In-person political conventions over the summer were all but scrapped. Get-out-the-vote efforts went remote, too, and many voters opted to submit mail-in ballots instead of waiting at the polls. Yet with results trickling in around the country into Wednesday morning, few of the virus’s political consequences seem as tangible — or as shocking — as Andahl’s posthumous win.
A cattle rancher and land developer, Andahl had spent 16 years serving on the zoning and planning commission in Burleigh County, including eight years as its chair, according to the Bismarck Tribune. Earlier this year, he won a heated GOP primary against longtime state Rep. Jeff Delzer, who chaired the chamber’s powerful Appropriations Committee.
The district north of Bismarck has two House seats, and Andahl teamed up with another candidate, Dave Nehring, to earn endorsements. During the campaign, he won the backing of two of the state’s most influential Republicans, Gov. Doug Burgum and Sen. Kevin Cramer.
Cramer, a noted Trump ally, put his support behind the Bismarck rancher “because we need more Trump Republicans in the State Legislature,” the Star Tribune reported.
When the coronavirus reached North Dakota, Andahl — who was already grappling with several health issues — was “very cautious,” his family wrote on Facebook. They did not elaborate on what medical challenges he was facing.
As the largely rural state saw a sharp increase in coronavirus cases this fall — at one point leading the country in the number of new cases per capita — Andahl contracted the potentially deadly virus. After four days in the hospital, he died Oct. 5.
“He has been a public servant for many years and was looking forward to the opportunity to serve in the state legislature,” his family said on the candidate’s Facebook page. “We are sad that his wish will not come to pass.”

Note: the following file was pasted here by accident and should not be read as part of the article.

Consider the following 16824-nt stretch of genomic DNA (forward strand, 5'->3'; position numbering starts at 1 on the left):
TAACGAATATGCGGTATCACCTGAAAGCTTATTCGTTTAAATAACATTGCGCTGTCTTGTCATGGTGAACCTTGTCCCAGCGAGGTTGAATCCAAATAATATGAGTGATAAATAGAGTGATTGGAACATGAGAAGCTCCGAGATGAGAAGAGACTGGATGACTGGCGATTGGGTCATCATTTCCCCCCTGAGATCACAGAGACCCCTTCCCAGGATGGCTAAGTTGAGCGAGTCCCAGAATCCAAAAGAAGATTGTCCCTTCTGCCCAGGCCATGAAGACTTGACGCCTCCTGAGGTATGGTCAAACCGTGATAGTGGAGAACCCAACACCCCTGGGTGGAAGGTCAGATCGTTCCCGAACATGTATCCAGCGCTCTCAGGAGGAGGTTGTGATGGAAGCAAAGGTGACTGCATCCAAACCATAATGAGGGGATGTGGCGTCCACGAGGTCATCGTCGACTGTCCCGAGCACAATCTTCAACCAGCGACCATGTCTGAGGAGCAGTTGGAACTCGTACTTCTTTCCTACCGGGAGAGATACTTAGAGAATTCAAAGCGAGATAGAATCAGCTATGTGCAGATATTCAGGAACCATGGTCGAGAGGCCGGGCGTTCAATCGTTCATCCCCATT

According to his obituary, Andahl, who also worked as a racecar driver and instructor, was so passionate about his home state that he was sometimes called “Dakota Dave.”
North Dakota election authorities initially had no precedent on how to address the death of a candidate so close to Election Day, and the state’s attorney general issued an opinion later in October on how to proceed: Should Andahl win, he said, the local Republican Party would be responsible for filling the vacant seat until a special election.
On Tuesday, he appeared to secure a comfortable victory in the race for two seats, securing 5,901 votes, or about 35.53 percent of the total, according to North Dakota state election data. Only Nehring won more, with 6,763 votes.
Two opposing Democratic candidates, Kathrin Volochenko and Linda Babb, won less than 12 percent and 10 percent of the vote, respectively.
Posthumous victories like Andahl’s are rare in the United States, though not entirely unprecedented. Since 2000, at least six dead candidates have won elections at nearly every level of government, from mayoral races in small-town Tennessee to a U.S. Senate seat.
Most recently, Dennis Hof, a brothel owner and reality TV star, won a seat in the Nevada state legislature in 2018. About three weeks before his victory, Hof, who had been backed by Roger Stone and Grover Norquist, was found dead at his Love Ranch brothel outside Las Vegas.